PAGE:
For more than 20 years, Anne Garrels took National Public Radio listeners to the world’s conflict zones, including Bosnia, Afghanistan, and Baghdad. She has an especially long track record in Russia, the subject of her new book, Putin Country: A Journey into the Real Russia, which Farrar, Straus and Giroux will publish in March. Garrels graduated from Harvard with a B.A. in Russian in 1972 and served as Moscow bureau chief for ABC News until 1982. She’s been traveling there regularly since the breakup of the Soviet Union made it possible for her to return.

After Garrels retired from NPR in 2010, she began spending three to four months per year in Chelyabinsk, the “real Russia” of her subtitle—a provincial city on the southern edge of the Urals. Garrels profiles Russians there (with her customary insight and empathy) who generally support the authoritarian regime of President Vladimir Putin, preferring order, however repressive, to the anarchy of the 1990s.

“You have to realize that many Russians were totally shocked by what happened to them,” Garrels says, seated in the sunlight-flooded, bookshelf-lined office of her home in northwestern Connecticut. “They wanted to live like the West, but that meant people didn’t have enough food. The West, in their view, was telling them what to do and how to do it, and the results were oligarchs and corruption. The Western news coverage was all Moscow-centric, about the opposition and those seeking democracy. These people were my friends, but the liberal intelligentsia is not representative of the country. It became clear that it was important to get the hell out of town, and I wanted to choose one place where I could get to know people in all different spheres of life, where I could really document the changes.”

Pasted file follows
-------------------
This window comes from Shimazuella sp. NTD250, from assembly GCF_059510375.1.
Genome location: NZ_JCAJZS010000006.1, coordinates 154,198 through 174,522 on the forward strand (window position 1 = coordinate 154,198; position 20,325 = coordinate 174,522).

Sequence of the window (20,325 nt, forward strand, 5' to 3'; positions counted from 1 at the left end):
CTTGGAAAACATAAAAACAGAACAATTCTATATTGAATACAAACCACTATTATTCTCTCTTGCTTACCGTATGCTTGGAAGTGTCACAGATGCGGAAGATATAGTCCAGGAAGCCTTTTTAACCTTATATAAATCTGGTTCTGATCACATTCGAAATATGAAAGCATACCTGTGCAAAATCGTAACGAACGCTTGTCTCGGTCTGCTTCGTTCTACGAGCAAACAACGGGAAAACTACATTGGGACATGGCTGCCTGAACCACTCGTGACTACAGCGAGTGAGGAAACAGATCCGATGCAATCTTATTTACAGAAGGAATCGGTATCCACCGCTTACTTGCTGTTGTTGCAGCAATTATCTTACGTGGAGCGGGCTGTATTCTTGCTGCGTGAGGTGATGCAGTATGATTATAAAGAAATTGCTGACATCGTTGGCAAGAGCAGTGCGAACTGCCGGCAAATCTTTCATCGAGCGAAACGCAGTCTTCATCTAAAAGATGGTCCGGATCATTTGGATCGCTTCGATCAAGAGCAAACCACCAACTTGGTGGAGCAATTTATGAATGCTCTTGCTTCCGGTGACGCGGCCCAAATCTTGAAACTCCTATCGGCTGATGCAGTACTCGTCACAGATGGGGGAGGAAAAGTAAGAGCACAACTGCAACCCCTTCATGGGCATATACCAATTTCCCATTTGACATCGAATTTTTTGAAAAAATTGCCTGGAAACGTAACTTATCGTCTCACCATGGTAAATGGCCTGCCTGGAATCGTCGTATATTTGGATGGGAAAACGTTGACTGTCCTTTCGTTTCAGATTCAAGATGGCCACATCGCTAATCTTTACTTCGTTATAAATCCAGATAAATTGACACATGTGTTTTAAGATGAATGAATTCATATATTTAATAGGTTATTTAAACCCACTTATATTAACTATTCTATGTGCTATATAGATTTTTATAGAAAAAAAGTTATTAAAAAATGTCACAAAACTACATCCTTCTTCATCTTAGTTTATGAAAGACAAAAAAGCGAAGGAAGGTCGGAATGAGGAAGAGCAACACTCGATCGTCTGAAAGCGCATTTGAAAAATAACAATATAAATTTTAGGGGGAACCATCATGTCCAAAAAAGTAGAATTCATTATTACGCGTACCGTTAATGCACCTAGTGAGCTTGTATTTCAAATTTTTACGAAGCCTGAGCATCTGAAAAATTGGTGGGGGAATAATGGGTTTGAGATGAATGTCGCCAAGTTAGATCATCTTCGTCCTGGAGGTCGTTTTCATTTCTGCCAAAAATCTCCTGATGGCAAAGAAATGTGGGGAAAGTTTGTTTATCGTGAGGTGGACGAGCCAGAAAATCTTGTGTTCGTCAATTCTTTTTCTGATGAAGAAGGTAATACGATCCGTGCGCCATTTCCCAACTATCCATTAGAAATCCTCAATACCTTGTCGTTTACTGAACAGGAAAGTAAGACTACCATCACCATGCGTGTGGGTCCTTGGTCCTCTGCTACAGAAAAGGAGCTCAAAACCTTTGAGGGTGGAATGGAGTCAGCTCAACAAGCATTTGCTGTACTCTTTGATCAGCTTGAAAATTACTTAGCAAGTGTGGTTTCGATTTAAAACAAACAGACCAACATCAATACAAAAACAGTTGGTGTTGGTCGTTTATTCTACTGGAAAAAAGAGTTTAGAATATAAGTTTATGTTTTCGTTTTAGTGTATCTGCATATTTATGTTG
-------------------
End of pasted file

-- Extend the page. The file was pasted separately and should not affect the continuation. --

What Garrels found in Chelyabinsk was not just a desire for security and stability but a longing for the restoration of national pride and stature that strikes her as familiar. “Imagine if America had gone through what Russia went through: all of a sudden, a great unchallenged superpower is a beggar,” she says. “In fact, look at what Americans are doing now! They feel threatened, uncertain, the world is changing around them, and you have demagogues like Donald Trump.”